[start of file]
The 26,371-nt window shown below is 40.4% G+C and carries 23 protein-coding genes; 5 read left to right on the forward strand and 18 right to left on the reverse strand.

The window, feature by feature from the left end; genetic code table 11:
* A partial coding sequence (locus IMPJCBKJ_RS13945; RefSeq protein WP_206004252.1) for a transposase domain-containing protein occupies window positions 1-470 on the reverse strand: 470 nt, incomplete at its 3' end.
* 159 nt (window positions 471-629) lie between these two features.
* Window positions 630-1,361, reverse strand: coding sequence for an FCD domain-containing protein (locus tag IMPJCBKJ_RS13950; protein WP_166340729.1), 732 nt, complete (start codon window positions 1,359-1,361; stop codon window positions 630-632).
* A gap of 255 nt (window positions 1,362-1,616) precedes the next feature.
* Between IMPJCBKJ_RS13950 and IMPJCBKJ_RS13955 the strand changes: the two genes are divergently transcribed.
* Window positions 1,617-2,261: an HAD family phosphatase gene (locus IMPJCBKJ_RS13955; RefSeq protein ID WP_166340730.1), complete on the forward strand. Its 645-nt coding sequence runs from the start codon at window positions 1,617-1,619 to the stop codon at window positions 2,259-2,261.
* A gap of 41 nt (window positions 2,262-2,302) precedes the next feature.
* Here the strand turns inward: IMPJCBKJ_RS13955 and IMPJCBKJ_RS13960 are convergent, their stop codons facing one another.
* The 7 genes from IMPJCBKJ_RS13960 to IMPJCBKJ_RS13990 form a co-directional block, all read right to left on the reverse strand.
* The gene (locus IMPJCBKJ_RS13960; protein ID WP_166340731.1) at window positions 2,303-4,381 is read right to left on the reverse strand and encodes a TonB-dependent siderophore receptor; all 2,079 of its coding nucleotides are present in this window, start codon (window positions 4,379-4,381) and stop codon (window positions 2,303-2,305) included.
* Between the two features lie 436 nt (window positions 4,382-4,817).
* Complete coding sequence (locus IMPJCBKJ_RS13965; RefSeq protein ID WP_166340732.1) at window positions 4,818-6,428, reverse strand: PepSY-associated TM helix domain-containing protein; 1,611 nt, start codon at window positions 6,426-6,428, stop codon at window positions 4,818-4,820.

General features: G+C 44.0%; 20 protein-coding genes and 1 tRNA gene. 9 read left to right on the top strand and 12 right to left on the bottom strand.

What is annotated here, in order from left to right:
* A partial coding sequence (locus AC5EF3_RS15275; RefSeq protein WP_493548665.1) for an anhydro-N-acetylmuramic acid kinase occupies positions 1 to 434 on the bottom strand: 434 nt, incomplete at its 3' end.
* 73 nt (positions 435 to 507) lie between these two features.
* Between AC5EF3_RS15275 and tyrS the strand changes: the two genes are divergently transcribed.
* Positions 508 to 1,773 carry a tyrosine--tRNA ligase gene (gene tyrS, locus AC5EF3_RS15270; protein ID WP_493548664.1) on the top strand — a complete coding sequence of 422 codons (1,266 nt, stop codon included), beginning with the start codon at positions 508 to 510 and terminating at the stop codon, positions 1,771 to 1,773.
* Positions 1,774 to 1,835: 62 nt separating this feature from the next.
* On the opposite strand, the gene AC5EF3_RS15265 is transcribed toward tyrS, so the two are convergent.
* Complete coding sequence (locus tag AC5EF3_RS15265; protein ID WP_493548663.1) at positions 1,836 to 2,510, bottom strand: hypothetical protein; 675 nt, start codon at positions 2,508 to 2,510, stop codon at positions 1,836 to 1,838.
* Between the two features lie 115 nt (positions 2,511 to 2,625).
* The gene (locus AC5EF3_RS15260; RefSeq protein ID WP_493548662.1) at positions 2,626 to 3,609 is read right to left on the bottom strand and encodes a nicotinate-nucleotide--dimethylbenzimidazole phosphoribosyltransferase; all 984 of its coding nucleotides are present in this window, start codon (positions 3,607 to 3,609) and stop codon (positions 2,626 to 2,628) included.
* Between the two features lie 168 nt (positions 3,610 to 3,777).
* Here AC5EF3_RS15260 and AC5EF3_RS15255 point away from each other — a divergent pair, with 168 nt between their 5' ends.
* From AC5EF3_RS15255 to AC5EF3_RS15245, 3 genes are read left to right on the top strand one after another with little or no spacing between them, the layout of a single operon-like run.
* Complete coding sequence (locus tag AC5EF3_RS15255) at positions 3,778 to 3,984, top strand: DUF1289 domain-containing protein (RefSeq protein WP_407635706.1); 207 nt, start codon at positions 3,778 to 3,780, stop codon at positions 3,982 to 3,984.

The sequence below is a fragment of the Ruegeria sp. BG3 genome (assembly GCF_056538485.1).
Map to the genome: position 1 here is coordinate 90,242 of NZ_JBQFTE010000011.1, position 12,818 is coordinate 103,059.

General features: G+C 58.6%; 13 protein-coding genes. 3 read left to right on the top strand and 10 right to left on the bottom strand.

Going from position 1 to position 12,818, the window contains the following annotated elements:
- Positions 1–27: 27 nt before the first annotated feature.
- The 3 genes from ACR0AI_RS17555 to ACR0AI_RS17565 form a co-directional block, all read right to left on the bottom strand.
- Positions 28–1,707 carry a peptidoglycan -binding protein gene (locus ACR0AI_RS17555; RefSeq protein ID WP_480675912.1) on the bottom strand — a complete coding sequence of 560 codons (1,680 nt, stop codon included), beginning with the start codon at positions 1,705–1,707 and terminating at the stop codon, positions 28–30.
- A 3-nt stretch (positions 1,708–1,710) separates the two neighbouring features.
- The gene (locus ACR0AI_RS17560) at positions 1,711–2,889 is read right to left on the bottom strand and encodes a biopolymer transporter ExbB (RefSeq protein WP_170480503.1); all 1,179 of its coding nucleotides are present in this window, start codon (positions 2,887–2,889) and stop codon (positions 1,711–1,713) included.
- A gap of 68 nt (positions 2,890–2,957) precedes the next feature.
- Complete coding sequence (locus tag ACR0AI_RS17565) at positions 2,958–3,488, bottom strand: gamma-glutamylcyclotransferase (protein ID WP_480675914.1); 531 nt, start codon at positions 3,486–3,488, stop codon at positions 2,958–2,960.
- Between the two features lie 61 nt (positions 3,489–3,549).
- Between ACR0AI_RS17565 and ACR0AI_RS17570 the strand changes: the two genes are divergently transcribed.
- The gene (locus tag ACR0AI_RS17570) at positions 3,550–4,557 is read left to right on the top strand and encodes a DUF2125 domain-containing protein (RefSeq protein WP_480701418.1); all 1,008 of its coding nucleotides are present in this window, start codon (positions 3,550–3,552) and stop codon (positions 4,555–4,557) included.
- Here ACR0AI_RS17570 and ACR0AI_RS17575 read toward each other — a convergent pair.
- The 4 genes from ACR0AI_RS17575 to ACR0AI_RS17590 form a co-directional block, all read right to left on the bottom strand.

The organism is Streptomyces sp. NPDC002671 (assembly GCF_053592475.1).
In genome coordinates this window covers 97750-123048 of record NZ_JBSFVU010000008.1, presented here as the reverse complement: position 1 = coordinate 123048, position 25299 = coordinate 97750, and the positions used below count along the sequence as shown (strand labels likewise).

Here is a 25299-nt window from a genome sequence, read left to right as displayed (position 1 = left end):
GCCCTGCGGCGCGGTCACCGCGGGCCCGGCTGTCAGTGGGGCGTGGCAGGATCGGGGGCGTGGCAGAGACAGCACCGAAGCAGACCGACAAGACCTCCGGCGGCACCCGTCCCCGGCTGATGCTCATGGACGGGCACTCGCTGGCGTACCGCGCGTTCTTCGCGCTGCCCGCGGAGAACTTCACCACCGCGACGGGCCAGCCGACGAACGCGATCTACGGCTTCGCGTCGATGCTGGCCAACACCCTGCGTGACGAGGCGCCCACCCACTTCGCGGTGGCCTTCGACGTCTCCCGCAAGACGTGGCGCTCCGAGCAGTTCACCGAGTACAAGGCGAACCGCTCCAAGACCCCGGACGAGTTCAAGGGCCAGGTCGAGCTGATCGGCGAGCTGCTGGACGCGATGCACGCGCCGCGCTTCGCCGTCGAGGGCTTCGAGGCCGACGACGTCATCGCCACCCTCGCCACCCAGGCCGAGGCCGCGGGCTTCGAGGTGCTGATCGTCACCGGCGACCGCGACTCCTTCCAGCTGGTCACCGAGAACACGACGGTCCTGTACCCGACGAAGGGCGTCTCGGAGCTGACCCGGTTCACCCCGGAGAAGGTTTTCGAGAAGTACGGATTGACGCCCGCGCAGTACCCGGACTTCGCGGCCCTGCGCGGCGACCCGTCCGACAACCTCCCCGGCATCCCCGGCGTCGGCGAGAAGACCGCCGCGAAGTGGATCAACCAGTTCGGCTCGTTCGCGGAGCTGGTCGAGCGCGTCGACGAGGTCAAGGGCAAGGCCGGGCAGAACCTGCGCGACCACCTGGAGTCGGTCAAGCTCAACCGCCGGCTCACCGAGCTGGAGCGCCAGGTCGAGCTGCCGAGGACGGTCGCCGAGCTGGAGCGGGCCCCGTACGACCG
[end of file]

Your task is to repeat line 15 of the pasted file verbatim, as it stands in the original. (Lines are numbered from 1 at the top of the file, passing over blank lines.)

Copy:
General features: G+C 44.0%; 20 protein-coding genes and 1 tRNA gene. 9 read left to right on the top strand and 12 right to left on the bottom strand.